In an uncertain future where the Impures—genetic defectives—are banished to a ghetto territory, Detective Ina Stone and her rookie partner, Sam Fujimoto, constantly fight for survival. But when a murdered Impure is discovered in the projects with only a business card in his pocket, the clues lead them into the shadowy underworld of black market trade and human trafficking. After Sam is kidnapped by the Yakuza crime syndicate, Ina must hide her own defect to go undercover as a human trafficking victim. Accompanied by a Tebori master and a new detective with her own secrets, Ina must find a way to free Sam without exposing his role in the investigation, or getting herself killed in the process.
He lay face down on the pavement, his shoes missing, blood staining the concrete and forming an unlikely halo around his head. It was a fresh kill, and I was surprised it had been called in so quickly. A death like this could go unnoticed for hours, if not days, especially down here in the Rainbow Alley projects.
I felt a movement at my elbow. Melker had arrived with a new tech, Roselli, and they scurried to place screens to protect the integrity of the scene. I looked down at my feet. I hadn’t even put on protective footwear. I stepped back gingerly.
“Couldn’t wait for me, eh?” Melker tugged me gently out of the way. “Get your suit on before you contaminate my crime scene.”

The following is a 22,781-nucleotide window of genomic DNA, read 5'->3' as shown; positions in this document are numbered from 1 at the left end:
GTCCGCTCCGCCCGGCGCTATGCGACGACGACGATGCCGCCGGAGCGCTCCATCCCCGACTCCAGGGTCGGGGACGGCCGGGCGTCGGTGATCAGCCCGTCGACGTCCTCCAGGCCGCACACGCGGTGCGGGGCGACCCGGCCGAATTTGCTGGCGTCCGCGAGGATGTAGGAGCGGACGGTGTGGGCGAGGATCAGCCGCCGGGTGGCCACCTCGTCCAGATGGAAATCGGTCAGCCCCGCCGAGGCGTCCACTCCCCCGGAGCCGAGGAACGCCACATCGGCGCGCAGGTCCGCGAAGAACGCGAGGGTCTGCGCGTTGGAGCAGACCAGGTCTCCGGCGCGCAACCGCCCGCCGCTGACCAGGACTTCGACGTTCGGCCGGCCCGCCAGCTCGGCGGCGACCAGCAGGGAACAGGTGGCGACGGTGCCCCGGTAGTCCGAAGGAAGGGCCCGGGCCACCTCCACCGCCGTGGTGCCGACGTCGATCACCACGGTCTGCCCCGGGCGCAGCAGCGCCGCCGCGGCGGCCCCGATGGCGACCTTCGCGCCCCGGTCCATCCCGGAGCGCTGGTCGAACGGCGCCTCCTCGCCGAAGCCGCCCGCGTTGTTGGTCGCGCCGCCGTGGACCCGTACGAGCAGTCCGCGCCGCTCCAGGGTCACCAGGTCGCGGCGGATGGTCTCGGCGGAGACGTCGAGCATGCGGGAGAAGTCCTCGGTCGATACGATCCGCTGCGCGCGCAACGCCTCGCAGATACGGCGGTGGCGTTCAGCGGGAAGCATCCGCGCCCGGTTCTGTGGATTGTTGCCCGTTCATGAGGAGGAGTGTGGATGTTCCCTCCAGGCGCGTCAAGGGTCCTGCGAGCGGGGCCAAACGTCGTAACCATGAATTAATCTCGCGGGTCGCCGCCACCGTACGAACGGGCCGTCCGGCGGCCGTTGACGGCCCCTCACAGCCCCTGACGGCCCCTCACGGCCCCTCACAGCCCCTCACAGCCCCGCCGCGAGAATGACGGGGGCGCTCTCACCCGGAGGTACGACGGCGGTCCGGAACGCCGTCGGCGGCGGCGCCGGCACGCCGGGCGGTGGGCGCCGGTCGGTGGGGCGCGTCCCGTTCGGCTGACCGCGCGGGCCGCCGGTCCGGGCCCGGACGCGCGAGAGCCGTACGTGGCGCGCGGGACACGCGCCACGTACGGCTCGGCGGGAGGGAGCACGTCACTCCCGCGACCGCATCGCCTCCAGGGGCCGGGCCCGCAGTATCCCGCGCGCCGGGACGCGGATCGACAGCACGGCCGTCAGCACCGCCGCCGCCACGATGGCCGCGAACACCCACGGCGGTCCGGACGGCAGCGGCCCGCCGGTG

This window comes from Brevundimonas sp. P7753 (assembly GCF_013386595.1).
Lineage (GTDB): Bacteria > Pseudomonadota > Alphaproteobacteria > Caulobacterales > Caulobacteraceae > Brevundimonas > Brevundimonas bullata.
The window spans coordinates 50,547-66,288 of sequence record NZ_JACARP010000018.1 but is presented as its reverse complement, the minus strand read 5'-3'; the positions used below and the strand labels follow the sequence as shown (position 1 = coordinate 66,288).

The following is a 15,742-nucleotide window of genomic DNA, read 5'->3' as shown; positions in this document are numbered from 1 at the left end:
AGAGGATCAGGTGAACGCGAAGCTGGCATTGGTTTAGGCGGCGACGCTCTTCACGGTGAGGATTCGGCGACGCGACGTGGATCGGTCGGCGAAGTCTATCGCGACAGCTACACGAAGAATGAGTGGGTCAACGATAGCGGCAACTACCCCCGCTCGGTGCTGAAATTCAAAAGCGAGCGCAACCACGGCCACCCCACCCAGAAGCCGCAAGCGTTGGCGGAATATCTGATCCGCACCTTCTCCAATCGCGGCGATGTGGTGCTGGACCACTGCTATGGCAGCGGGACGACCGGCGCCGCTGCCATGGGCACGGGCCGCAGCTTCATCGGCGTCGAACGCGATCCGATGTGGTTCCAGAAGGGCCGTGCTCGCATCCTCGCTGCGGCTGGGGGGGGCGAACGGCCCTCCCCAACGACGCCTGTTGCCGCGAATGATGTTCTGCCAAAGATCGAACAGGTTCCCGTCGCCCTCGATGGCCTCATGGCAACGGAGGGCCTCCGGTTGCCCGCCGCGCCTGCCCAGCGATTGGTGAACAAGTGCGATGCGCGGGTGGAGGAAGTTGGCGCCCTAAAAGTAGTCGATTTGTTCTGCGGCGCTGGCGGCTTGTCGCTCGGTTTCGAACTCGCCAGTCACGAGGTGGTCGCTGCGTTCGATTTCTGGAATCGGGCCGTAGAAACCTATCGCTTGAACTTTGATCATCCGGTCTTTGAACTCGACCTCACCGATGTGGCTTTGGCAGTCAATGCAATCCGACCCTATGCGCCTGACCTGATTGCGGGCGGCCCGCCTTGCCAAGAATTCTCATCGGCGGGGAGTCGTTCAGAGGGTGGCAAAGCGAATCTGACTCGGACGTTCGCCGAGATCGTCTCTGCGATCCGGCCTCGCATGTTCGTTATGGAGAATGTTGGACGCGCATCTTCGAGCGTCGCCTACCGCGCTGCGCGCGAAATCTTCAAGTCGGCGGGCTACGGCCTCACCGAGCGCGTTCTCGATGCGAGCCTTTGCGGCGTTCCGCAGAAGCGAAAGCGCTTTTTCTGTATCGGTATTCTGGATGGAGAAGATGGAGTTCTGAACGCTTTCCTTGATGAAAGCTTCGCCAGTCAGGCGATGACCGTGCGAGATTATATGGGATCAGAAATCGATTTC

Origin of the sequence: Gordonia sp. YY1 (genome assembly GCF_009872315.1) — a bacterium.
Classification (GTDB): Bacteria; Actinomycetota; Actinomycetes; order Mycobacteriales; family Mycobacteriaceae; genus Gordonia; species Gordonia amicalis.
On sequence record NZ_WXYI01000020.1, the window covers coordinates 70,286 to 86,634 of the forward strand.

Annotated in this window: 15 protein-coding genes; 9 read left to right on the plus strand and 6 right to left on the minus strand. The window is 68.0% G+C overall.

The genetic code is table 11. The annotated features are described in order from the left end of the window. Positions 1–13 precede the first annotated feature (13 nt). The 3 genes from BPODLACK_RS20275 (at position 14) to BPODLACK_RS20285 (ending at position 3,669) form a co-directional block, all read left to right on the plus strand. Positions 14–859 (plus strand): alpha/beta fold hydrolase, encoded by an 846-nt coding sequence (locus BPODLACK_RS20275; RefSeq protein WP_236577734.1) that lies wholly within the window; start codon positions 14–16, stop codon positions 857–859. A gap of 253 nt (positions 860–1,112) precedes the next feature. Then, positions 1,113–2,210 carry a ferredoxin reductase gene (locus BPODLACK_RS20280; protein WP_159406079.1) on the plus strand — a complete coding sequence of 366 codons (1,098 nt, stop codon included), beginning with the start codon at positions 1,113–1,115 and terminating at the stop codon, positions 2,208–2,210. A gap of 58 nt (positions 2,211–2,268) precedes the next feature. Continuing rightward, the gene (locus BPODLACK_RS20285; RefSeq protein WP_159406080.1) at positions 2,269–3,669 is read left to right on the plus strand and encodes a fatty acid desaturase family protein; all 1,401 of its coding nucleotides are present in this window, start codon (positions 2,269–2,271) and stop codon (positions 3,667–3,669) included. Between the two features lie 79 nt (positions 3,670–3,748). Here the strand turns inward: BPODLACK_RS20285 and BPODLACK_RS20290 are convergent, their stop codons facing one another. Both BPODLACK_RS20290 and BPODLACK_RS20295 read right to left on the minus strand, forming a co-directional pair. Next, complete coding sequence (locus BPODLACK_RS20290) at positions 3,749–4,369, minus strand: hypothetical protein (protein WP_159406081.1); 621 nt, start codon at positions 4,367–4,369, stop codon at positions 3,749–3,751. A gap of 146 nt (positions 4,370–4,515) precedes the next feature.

He was right, of course. I should have waited until his arrival. I stepped over to the open tailgate of the Death Examiner wagon and dug into a supply box, pulling out a paper suit, shoe protectors, and a face mask. It was the middle of the night and I was dead tired. I perched on the wagon’s tailgate and put on the protective gear. My stomach churned while I waited for Melker’s permission to return to the body.
I felt the bile in my throat rise and I bolted around the side of the van, where I heaved my dinner into the gravel and dirt. I then pressed my cheek against the cool glass window and took several deep breaths. Damn, that was close. I swiped my mouth with my sleeve.
The two patrol guys who had answered the call were standing at the tailgate, waiting for me. They gave me a funny look as I emerged from behind the wagon.
“You OK, Ina?” Officer Jim Lee asked, his notebook in hand.
I nodded but I didn’t feel fine. My hormones were raging. I was only a couple of months in, but this pregnancy was knocking my socks off. I tucked my withered hand into a pocket. “What’ve you got?”
Lee looked down at his notes. His expression was passive, as if he saw this kind of thing all the time. “Called in at one o’clock, about an hour ago. I was here within four minutes of the call. Chuy was right behind me. The guy wasn’t dead yet.”
“He wasn’t?” I was surprised. I had been called out as a detective to an Unattended Death. “No paramedics?”
“By the time they got here, he was gone.” Lee fingered the pages of his notepad, then closed it with a snap of his wrist.
“So they left? I must have just missed them. I was here…”
“Within ten minutes,” Lee said, “I know. They got a radio call and took off. Sorry.”
I glanced over at Melker. Hadn’t he finished with the screens yet? The aged streetlight only partially illuminated the scene, coloring everything with an amber hue. I saw the new tech setting up a spotlight. It would be a few more minutes before I’d be allowed back over to examine the body.
Award-winning author Liah Penn is an attorney who practices law near New Orleans, Louisiana. A former prosecutor, she has worked in a major metropolis, an Indian reservation and on the Mexican border. She is an accomplished artist and is active in numerous arts organizations and boards in the New Orleans area.